FantasySCOTUS: Are human genes patentable?

April 16, 2013

SCOTUS ClipboardIt’s always interesting when the Supreme Court takes intellectual property cases, partly because the ideological divide isn’t so clearly defined on these issues.

In addition, since the Court rarely hears such cases, it’s also interesting because the bulk of this body of law has been developed by other courts and government agencies.  In spite of this, Supreme Court decisions on IP law are quite often landmark rulings with a broad impact.

Such appears to be the case with Association for Molecular Pathology v. Myriad Genetics, Inc., on which the Supreme Court heard oral arguments yesterday.

The case started as a challenge by a group of individuals (“medical organizations, researchers, genetic counselors, and patients”) against Myriad Genetics and the U.S. Patent and Trademark Office over the validity of a series of patents issued to Myriad by the USPTO.

There’s actually a lot of procedural history here, so I’ll just skip to the end: the series of patents under review by the Supreme Court now are all related to certain human gene segments associated with a predisposition to breast and ovarian cancers.  The question before the Court is whether human genes such as these can be patented.

Why wouldn’t these genes be patentable?  Because of the “product of nature” doctrine, which holds that things produced by nature and not by human hands are not patentable subject matter.

However, it’s not as though one cannot currently patent a human gene.  The USPTO has been regularly issuing patents for human gene molecules for over 30 years.

Nevertheless, this is the first time that the question of the patentability of such components has reached the Court, and, as mentioned earlier, the Court’s opinion could have far-reaching consequences should it decide to rule that human genes are unpatentable (especially considering that there are many thousands of human gene patents).

So how do things look after oral arguments?  Honestly, not that great for Myriad.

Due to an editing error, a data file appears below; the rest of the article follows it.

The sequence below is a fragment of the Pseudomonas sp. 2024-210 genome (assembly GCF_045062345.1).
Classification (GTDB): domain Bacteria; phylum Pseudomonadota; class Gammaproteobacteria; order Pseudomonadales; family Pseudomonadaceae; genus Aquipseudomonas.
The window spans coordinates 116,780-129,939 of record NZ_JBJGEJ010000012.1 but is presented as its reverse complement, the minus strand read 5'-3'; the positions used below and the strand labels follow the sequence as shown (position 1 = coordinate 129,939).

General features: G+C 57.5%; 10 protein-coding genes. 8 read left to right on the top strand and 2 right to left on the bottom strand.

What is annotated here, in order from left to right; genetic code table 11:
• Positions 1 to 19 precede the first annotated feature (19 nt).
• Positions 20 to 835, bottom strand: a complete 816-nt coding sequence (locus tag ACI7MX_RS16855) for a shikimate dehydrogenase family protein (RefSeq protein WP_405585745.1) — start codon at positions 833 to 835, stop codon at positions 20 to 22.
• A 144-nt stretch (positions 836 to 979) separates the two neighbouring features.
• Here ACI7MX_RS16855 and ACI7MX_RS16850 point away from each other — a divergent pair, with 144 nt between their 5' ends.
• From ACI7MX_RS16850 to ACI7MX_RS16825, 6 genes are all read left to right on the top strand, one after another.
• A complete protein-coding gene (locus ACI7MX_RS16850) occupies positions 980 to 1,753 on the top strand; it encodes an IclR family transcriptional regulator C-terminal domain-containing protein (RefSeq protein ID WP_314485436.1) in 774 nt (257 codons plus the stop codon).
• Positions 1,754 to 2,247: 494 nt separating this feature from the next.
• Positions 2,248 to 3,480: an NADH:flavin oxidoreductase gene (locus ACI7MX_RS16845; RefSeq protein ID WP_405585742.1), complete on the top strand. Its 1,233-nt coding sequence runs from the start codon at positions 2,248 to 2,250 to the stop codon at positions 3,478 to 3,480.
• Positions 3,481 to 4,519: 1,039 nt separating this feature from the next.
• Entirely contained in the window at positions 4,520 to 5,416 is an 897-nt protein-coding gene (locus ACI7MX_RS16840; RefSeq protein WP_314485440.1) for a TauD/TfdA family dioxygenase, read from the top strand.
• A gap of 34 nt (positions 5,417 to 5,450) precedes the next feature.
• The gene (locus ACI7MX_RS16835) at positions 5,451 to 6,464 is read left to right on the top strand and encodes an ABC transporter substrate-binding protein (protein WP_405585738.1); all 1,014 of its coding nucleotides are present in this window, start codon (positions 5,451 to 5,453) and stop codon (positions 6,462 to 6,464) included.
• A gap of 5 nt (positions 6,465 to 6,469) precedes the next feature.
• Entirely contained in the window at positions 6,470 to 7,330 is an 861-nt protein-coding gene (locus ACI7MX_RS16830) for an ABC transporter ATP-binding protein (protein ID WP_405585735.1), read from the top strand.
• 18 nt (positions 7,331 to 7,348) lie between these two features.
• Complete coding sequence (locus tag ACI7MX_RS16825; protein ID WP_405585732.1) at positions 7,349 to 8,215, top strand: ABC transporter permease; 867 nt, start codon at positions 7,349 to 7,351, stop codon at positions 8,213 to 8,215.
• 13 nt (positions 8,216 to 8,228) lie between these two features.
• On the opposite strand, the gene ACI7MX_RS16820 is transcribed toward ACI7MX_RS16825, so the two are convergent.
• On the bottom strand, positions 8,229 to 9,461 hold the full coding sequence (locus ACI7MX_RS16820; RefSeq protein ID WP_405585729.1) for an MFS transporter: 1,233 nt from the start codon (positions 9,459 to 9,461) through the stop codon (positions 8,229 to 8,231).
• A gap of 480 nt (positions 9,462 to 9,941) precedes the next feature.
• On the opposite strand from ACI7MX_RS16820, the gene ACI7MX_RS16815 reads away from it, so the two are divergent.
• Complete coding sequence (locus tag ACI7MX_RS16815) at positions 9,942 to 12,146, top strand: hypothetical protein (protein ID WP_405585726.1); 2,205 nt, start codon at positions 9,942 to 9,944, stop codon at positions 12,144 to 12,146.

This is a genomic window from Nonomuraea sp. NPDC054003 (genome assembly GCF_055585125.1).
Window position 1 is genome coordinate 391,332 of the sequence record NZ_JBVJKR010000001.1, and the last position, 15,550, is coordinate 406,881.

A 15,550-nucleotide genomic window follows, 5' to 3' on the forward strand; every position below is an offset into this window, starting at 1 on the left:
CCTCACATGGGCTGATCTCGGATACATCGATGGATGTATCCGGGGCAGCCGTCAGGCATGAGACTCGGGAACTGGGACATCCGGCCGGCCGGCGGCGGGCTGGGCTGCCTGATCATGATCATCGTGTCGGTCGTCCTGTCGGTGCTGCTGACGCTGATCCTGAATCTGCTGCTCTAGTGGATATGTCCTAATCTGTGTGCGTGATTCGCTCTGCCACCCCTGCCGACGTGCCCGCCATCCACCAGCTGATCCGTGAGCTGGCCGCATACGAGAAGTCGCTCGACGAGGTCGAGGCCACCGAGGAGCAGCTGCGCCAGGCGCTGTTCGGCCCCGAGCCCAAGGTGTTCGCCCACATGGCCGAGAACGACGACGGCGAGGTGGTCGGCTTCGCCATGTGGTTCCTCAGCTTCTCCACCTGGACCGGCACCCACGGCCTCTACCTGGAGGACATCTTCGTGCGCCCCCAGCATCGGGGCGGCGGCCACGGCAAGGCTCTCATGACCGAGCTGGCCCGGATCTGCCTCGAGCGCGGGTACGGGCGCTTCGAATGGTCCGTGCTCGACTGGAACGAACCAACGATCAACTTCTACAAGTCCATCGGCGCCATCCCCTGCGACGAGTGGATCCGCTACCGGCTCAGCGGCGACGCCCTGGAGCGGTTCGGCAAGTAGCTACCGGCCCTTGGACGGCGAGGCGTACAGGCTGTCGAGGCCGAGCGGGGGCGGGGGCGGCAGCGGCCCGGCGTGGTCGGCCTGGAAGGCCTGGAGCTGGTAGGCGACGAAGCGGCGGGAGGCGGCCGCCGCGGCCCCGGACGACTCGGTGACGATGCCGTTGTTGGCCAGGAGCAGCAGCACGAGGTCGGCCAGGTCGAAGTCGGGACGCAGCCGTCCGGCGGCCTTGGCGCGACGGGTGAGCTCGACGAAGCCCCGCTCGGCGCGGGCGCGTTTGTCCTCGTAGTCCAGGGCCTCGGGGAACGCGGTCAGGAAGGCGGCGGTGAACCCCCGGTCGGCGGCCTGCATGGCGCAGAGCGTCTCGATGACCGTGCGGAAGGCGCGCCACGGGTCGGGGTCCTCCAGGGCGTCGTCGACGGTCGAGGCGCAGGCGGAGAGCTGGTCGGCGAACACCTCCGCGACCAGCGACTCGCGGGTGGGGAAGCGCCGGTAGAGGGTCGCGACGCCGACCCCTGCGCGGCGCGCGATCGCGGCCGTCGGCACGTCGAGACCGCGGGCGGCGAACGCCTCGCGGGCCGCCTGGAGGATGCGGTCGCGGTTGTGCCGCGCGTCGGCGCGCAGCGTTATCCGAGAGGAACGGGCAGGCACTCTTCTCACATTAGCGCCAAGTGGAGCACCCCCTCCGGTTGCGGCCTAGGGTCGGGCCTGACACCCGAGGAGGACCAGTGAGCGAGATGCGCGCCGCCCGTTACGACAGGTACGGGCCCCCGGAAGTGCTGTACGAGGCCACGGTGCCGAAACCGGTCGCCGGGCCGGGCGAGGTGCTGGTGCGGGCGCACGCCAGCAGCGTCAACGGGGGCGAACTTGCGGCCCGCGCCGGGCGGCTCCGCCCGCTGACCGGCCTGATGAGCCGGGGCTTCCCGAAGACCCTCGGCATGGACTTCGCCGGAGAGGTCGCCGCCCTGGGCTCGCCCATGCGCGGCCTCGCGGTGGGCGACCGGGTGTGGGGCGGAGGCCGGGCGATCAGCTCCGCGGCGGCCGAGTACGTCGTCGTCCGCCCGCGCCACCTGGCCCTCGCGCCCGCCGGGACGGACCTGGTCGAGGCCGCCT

The only two justices that Myriad seemed to get any sympathy from at all were Justices Scalia and Alito, Justice Scalia’s support was lukewarm at best.  Specifically, after apparently challenging AMP’s position, Justice Scalia seemed to challenge Myriad’s attorney about the originality of their patents: “you haven’t created a type of gene that…does not exist in the body naturally.”

Justice Alito, in seemingly offering the most support for Myriad, appeared notably concerned that striking down this class of patents would be very detrimental to investments and innovation, but he seemed to be the only justice that was so swayed.

The remaining justices repeatedly expressed concerns over something entirely different: that Myriad’s patents on human genes were akin to finding a leaf in the Amazon that could be used for a variety of purposes and obtaining a patent on the leaf itself.

The justices further noted that there are “use” and “method” patents available to Myriad if the company had a specific use for the gene or a specific method of isolating the gene that it had developed itself.

But the patent on the gene itself – the “composition” patent – seemed to worry nearly all of the justices.

Chief Justice Roberts seemed especially skeptical, with his comments repeatedly describing it as “just snipping” something that already existed in nature.  The Chief Justice continued: “you don’t have anything new, you have something that is a part of something that has existed previous to your intervention.”

That was one of the last things said by the justices during Myriad’s argument, which left the distinct feeling that human gene patents are quite disfavored by this Court.

Admittedly, the actual science behind these gene isolations is quite a bit more complex than the Court’s analogies would make it out to be, and Justices Kagan and Breyer seemed to understand that (they engaged in quite a bit of deeper scientific discussion than the other justices).

Regardless, comments from the two seemed to indicate that they were of the same opinion as the Chief Justice – that all Myriad was patenting was a segment of something that regularly occurred in nature, subject matter prohibited from patent protection by the product of nature doctrine.

Now, there is also the issue of “complimentary DNA” or “cDNA.”  I haven’t been in a biology class in 12 years, so I’m a little rusty on the details, but cDNA is used to make recombinant (human-created) DNA, and it’s done by extracting messenger RNA (mRNA) from a human body and “then they simply have the…nature-driven nucleotide binding processes complement the mRNA.”

This isn’t exactly recombinant DNA, but, according to Justice Breyer, it’s not something found in nature.

Because it is not technically created by human hands, but by the mRNA extracted from a human body, AMP argued that cDNA is also not patentable.  However, none of the justices got onboard with this argument.

And, perhaps, that will be how the justices decide to compromise: rule that human genes as they are found in the body are ineligible for patent protection, but rule that cDNA is, conversely, eligible because it is the product of human intervention.

My prediction is 8-1 reversing the lower court (which found that human genes are patentable).  Only Justice Alito will dissent.

Association for Molecular Pathology v. Myriad Genetics

Question Presented

Are human genes are patentable?

Lower Court’s Decision


My Prediction

REVERSE 8-1 (Majority: Roberts, Kennedy, Ginsburg, Breyer, Sotomayor, Kagan, Scalia and Thomas; Dissent: Alito).

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